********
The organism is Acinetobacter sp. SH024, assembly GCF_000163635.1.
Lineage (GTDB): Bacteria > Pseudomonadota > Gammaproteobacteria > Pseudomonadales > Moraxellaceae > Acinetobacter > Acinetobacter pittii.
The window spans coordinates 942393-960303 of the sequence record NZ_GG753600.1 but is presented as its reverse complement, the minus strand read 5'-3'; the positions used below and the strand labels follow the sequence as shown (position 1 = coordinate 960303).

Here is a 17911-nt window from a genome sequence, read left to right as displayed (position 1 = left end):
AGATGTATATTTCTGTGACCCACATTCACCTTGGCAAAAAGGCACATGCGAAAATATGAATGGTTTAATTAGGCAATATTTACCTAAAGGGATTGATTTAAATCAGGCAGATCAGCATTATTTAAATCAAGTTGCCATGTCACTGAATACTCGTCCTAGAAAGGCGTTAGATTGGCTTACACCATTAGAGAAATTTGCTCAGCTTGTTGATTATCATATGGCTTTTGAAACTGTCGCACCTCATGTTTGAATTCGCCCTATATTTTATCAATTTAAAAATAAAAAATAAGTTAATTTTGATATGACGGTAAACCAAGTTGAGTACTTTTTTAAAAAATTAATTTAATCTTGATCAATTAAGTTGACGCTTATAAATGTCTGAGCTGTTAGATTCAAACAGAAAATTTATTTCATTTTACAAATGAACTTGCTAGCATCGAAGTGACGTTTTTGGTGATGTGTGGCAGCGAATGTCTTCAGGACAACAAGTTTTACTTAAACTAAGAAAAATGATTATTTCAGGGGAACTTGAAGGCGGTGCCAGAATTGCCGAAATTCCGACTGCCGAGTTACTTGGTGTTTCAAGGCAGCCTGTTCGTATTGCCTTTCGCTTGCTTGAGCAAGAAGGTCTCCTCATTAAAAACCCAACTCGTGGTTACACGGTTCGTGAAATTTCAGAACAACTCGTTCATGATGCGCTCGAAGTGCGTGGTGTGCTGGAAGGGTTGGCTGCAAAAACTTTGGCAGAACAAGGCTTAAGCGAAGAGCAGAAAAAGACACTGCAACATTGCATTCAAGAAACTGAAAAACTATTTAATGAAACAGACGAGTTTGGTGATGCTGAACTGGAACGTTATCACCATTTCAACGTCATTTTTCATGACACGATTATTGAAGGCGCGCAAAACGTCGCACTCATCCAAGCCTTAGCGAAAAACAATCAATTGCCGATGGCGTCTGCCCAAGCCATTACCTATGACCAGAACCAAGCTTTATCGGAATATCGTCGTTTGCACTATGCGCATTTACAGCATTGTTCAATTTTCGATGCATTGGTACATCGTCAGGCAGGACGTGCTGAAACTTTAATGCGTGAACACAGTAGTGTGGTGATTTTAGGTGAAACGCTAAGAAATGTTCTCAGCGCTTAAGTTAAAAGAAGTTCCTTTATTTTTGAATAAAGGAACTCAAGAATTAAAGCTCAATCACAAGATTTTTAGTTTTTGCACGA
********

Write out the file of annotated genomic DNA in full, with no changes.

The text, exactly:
The organism is Acinetobacter sp. SH024, assembly GCF_000163635.1.
Lineage (GTDB): Bacteria > Pseudomonadota > Gammaproteobacteria > Pseudomonadales > Moraxellaceae > Acinetobacter > Acinetobacter pittii.
The window spans coordinates 942393-960303 of the sequence record NZ_GG753600.1 but is presented as its reverse complement, the minus strand read 5'-3'; the positions used below and the strand labels follow the sequence as shown (position 1 = coordinate 960303).

Here is a 17911-nt window from a genome sequence, read left to right as displayed (position 1 = left end):
AGATGTATATTTCTGTGACCCACATTCACCTTGGCAAAAAGGCACATGCGAAAATATGAATGGTTTAATTAGGCAATATTTACCTAAAGGGATTGATTTAAATCAGGCAGATCAGCATTATTTAAATCAAGTTGCCATGTCACTGAATACTCGTCCTAGAAAGGCGTTAGATTGGCTTACACCATTAGAGAAATTTGCTCAGCTTGTTGATTATCATATGGCTTTTGAAACTGTCGCACCTCATGTTTGAATTCGCCCTATATTTTATCAATTTAAAAATAAAAAATAAGTTAATTTTGATATGACGGTAAACCAAGTTGAGTACTTTTTTAAAAAATTAATTTAATCTTGATCAATTAAGTTGACGCTTATAAATGTCTGAGCTGTTAGATTCAAACAGAAAATTTATTTCATTTTACAAATGAACTTGCTAGCATCGAAGTGACGTTTTTGGTGATGTGTGGCAGCGAATGTCTTCAGGACAACAAGTTTTACTTAAACTAAGAAAAATGATTATTTCAGGGGAACTTGAAGGCGGTGCCAGAATTGCCGAAATTCCGACTGCCGAGTTACTTGGTGTTTCAAGGCAGCCTGTTCGTATTGCCTTTCGCTTGCTTGAGCAAGAAGGTCTCCTCATTAAAAACCCAACTCGTGGTTACACGGTTCGTGAAATTTCAGAACAACTCGTTCATGATGCGCTCGAAGTGCGTGGTGTGCTGGAAGGGTTGGCTGCAAAAACTTTGGCAGAACAAGGCTTAAGCGAAGAGCAGAAAAAGACACTGCAACATTGCATTCAAGAAACTGAAAAACTATTTAATGAAACAGACGAGTTTGGTGATGCTGAACTGGAACGTTATCACCATTTCAACGTCATTTTTCATGACACGATTATTGAAGGCGCGCAAAACGTCGCACTCATCCAAGCCTTAGCGAAAAACAATCAATTGCCGATGGCGTCTGCCCAAGCCATTACCTATGACCAGAACCAAGCTTTATCGGAATATCGTCGTTTGCACTATGCGCATTTACAGCATTGTTCAATTTTCGATGCATTGGTACATCGTCAGGCAGGACGTGCTGAAACTTTAATGCGTGAACACAGTAGTGTGGTGATTTTAGGTGAAACGCTAAGAAATGTTCTCAGCGCTTAAGTTAAAAGAAGTTCCTTTATTTTTGAATAAAGGAACTCAAGAATTAAAGCTCAATCACAAGATTTTTAGTTTTTGCACGA